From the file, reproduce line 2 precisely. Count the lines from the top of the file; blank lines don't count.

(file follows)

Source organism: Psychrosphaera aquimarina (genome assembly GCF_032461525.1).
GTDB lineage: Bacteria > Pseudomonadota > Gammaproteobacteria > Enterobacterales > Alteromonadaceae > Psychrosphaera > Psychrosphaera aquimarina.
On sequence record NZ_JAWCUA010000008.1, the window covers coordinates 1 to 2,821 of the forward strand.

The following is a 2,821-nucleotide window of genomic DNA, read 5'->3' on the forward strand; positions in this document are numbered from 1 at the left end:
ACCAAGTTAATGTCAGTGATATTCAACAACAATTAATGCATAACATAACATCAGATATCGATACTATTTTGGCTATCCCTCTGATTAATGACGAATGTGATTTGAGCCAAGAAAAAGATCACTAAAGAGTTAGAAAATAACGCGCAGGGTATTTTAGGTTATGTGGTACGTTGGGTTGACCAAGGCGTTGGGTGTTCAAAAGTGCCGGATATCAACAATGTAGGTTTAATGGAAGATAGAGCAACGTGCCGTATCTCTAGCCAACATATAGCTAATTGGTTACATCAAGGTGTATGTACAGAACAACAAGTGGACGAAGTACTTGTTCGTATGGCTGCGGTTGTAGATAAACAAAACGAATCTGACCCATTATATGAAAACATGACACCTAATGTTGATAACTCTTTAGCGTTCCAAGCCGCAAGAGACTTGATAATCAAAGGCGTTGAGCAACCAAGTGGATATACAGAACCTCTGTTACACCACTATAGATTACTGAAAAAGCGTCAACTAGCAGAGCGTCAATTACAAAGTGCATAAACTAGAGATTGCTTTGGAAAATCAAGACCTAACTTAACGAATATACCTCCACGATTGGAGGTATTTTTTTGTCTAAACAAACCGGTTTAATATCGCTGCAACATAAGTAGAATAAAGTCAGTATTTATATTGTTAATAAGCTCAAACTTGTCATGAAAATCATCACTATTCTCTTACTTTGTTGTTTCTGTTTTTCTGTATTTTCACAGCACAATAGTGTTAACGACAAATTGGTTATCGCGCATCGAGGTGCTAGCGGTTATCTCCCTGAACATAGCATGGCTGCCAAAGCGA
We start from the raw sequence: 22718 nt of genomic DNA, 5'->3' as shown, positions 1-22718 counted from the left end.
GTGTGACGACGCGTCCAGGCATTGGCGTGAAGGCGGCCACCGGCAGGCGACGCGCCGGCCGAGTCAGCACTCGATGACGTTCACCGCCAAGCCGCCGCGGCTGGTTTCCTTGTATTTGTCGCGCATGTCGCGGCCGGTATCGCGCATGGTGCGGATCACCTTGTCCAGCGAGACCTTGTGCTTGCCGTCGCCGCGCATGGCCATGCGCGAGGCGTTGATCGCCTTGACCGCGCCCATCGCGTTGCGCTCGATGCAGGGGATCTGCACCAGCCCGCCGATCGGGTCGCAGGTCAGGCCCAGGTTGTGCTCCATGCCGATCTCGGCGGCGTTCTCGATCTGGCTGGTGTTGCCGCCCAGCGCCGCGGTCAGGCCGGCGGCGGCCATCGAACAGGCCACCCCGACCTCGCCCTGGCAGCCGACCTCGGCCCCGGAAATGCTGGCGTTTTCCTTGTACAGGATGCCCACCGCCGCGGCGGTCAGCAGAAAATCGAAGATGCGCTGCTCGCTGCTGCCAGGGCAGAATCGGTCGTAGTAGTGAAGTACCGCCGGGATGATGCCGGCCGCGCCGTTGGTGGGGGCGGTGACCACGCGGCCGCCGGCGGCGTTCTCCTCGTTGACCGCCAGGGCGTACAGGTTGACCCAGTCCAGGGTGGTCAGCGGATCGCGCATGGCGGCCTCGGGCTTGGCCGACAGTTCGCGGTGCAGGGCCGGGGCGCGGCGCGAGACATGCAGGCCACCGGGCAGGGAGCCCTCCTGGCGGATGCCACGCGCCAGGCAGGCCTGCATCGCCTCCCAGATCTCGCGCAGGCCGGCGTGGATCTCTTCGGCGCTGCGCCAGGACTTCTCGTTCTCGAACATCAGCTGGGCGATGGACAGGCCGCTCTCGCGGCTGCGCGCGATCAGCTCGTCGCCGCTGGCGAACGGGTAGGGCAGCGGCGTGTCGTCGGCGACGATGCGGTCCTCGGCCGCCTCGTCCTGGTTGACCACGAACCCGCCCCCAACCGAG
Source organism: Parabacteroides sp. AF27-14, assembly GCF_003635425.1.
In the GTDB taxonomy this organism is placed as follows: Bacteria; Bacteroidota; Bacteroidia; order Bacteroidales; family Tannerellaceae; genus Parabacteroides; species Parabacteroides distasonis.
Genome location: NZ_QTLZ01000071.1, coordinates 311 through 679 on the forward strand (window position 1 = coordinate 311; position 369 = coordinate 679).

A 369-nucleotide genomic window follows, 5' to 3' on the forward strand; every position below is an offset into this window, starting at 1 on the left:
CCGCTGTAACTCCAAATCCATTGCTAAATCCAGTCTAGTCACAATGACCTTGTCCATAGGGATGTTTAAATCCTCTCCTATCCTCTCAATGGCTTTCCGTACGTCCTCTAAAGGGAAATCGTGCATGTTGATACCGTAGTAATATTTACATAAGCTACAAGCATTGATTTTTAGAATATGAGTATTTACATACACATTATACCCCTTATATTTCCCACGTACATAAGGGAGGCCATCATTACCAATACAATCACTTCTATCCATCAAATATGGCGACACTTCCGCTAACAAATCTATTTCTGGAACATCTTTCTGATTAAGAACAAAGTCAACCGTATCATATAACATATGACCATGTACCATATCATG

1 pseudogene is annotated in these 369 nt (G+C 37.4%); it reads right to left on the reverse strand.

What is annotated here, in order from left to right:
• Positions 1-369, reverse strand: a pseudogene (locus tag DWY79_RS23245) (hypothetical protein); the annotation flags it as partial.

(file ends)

GTDB lineage: Bacteria > Pseudomonadota > Gammaproteobacteria > Enterobacterales > Alteromonadaceae > Psychrosphaera > Psychrosphaera aquimarina.